Six years after acquiring disability her sceptical interest in social constructions of disability was confirmed as a very real issue when she discovered the disability studies books on the top shelf at the library. Therefore, her research is located at the intersection of media access and representation. She is the author or editor of 20 books on the topic of disability, the media, and popular culture. Some of her books include Disability and Digital Television Cultures (2019), Trauma and Disability in Mad Max: Beyond the Road Warrior's Fury (2019, with Mick Broderick), Disability, Obesity and Ageing: Popular Media Identifications (2013, with Debbie Rodan & Pia Lebeck), Disability and the Media (2014, with Gerard Goggin), Disability and New Media (2011, with Mike Kent), and Disabling Diversity (2008).
As CVP of Brand, Advertising and Research, Kathleen Hall is responsible for stewardship and activation of the Microsoft Brand, creating world-class advertising globally, and delivering strategic insights that drive Microsoft's business decisions. Hall previously led Global Advertising and Media, where she was responsible for worldwide strategy, planning and execution of advertising. She led the consolidation of campaigns across the company, which increased effectiveness, impact, and efficiency, gaining credibility for Microsoft. Under Hall's leadership, Microsoft has garnered numerous industry awards, including the 2016 Clio Advertiser of the Year, 2019 Cannes Lion Titanium and Grand Prix, and 2019 Grand Clio.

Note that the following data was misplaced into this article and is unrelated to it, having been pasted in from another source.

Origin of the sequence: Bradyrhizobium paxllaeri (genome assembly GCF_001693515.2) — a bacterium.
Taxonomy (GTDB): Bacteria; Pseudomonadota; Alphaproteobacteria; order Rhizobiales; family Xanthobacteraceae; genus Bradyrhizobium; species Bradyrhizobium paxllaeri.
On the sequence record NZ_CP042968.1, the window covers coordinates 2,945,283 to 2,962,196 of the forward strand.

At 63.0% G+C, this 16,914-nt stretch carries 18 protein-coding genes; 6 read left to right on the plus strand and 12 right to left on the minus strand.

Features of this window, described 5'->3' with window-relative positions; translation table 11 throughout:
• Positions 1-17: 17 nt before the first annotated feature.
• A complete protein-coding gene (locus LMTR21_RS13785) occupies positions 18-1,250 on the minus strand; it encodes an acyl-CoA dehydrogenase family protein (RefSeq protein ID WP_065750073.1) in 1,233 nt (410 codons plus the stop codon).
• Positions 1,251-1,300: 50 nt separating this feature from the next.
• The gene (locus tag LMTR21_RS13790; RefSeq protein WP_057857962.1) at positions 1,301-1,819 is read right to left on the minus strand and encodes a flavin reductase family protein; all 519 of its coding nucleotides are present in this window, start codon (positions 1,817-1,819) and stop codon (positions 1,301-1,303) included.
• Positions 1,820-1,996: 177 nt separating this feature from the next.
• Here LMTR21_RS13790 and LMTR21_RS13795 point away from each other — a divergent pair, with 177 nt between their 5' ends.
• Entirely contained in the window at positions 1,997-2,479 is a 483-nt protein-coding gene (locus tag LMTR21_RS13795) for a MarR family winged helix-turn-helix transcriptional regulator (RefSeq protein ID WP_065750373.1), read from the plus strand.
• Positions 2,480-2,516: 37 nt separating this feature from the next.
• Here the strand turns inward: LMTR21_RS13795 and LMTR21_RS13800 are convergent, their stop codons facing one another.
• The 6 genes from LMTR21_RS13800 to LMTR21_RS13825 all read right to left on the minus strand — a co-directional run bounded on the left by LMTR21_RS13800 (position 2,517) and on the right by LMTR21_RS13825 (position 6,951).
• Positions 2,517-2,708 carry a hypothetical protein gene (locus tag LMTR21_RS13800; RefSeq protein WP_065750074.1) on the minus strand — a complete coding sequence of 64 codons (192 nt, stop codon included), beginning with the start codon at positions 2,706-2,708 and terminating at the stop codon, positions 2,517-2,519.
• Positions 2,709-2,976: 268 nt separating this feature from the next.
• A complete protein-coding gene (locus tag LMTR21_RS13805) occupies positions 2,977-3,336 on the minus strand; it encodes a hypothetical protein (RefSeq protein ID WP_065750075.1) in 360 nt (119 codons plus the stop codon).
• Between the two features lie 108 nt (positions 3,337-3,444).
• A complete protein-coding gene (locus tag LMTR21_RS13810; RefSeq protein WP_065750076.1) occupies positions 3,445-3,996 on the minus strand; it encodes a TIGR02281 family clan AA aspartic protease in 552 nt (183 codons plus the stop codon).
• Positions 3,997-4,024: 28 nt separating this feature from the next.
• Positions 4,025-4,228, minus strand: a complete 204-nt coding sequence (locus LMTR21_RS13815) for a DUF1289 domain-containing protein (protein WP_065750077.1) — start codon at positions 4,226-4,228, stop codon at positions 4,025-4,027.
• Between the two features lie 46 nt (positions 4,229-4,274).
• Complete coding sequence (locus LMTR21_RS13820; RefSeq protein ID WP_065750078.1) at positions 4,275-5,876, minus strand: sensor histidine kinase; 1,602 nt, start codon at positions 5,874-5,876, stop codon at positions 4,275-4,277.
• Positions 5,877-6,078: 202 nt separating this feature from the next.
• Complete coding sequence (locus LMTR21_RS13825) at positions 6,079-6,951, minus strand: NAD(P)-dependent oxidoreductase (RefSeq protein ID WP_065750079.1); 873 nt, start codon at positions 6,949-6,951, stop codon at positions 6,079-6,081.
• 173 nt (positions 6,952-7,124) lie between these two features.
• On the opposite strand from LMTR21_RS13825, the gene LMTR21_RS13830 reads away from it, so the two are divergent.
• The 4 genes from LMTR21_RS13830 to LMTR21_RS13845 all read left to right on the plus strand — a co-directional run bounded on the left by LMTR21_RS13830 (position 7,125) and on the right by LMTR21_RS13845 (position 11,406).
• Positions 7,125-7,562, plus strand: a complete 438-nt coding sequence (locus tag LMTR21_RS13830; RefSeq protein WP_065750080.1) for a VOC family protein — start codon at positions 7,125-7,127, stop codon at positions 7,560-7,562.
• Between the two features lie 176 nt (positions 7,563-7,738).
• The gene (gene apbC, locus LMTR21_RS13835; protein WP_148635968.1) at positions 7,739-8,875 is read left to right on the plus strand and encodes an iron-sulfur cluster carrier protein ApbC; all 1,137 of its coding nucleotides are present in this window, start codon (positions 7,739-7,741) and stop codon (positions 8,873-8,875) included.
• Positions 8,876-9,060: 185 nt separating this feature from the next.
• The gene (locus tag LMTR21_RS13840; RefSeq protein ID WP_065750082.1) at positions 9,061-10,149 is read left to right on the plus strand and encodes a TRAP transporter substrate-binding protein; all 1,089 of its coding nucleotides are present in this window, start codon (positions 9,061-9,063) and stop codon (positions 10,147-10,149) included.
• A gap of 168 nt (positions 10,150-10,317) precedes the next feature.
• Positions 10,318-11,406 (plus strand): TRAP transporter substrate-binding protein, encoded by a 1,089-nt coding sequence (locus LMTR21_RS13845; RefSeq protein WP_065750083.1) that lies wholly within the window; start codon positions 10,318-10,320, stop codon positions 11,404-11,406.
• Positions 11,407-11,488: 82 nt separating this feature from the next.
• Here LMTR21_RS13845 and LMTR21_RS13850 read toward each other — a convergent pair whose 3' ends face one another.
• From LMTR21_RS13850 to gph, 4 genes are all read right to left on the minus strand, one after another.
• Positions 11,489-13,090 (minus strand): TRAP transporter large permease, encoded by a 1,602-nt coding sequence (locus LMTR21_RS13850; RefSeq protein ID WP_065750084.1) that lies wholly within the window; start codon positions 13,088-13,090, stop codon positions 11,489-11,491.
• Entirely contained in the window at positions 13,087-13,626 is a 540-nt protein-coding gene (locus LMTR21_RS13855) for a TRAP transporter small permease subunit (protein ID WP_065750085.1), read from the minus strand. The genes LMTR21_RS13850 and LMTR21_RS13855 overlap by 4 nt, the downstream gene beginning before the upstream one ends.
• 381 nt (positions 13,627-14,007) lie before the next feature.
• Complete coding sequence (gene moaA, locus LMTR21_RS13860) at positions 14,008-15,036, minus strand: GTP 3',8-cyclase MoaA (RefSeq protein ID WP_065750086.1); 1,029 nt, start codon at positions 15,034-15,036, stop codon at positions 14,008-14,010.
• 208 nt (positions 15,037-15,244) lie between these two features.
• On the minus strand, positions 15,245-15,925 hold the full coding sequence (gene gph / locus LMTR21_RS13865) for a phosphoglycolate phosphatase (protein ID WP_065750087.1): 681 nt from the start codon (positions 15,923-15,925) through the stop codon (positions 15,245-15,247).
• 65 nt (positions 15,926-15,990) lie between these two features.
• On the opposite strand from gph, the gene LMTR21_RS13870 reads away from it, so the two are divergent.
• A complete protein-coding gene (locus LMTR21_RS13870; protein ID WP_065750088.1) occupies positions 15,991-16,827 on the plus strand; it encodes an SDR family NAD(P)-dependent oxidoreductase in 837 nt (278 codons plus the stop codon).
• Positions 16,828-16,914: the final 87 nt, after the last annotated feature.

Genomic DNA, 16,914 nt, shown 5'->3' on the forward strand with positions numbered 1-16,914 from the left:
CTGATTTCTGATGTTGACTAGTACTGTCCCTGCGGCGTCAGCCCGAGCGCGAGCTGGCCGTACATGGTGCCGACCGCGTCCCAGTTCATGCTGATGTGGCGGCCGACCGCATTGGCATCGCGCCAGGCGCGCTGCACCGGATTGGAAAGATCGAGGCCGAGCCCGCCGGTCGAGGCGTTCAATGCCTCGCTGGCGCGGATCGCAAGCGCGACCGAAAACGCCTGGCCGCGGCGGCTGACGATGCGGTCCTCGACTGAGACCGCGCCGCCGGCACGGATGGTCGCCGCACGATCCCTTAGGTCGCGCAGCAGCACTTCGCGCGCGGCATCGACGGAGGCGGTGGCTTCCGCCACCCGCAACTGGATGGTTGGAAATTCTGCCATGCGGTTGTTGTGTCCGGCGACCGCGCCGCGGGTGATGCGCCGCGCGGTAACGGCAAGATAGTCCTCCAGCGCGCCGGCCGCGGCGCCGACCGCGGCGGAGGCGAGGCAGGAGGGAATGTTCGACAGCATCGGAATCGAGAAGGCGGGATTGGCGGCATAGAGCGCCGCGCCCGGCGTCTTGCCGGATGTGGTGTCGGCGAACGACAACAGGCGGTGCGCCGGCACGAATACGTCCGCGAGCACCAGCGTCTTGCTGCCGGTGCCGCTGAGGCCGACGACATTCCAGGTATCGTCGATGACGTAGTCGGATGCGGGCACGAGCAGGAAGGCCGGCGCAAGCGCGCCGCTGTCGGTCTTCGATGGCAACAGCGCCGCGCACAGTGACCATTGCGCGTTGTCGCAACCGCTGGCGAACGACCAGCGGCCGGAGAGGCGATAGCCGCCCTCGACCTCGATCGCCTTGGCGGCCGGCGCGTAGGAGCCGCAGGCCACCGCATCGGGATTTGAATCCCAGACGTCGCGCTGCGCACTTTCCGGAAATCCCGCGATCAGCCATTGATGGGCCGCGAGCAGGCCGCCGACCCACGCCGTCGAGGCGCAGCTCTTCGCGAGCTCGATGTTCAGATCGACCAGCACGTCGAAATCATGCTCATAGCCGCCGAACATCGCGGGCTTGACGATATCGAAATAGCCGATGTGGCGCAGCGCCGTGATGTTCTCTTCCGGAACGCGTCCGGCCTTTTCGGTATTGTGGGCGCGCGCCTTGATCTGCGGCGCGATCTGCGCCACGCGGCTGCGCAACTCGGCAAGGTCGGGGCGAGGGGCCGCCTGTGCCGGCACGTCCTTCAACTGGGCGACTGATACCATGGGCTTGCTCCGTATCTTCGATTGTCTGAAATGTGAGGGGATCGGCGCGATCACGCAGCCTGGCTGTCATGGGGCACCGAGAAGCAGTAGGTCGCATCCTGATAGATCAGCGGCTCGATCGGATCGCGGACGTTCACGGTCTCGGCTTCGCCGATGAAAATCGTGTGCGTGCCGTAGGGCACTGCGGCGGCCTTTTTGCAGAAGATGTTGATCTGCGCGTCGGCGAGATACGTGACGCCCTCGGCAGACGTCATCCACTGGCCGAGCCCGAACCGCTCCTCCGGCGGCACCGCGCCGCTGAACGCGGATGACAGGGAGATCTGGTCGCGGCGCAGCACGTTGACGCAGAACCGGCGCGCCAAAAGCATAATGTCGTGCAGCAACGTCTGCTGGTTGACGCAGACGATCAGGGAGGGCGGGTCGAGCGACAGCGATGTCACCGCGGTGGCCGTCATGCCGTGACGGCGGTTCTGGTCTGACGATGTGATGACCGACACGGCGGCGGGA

Kathleen joined Microsoft in 2008 from Fidelity Investments where she served as Senior VP of Advertising and Brand. Prior to Fidelity, she worked on the advertising agency side, driving marketing strategy and execution for major global brands.
Hall is an executive sponsor of Diversity and Inclusion at Microsoft and is a member of the Ad Council's Board of Directors. She is a proud mom of twins and an avid outdoorswoman.
Beth Haller, PhD, teaches Disability Studies and Media Studies at Towson University in Maryland. She taught full-time in the Mass Communication Department from 1996–2020. She is adjunct faculty for the City University of New York's (CUNY) Disability Studies master's and undergraduate programs and for the Minor in Disability Studies at the University of Texas-Arlington.
Haller is co-editor of the 2020 Routledge Companion to Disability and Media (with Gerard Goggin of the University of Sydney and Katie Ellis of Curtin University, Australia). She is the author of Representing Disability in an Ableist World: Essays on Mass Media (Advocado Press, 2010) and the author/editor of Byline of Hope: Collected Newspaper and Magazine Writing of Helen Keller (Advocado Press, 2015). She was formerly co-editor of the Society for Disability Studies' scholarly journal, Disability Studies Quarterly, (2003–2006).
Josh Loebner serves as Director of Strategy at Designsensory, is a contributing writer for Adweek, and shares conversations across the country on diversity and inclusion in advertising. He is earning his PhD from Clemson University focusing on advertising and disability and has been a lecturer at the University of Tennessee and King University. Josh serves on the American Advertising Federation (AAF) Mosaic Council, the advertising industry's premier think tank on diversity and inclusion, and also serves on the City of Knoxville Mayor's Council on Disability Issues and has spoken at the White House. He is an inductee into the AAF Knoxville chapter Hall of Fame, served as the Diversity Chair for AAF District 7, and is recipient of the AAF Silver Medal. He is partially blind and visually impaired, which gives him a unique perspective, and he always clearly sees the best in everyone.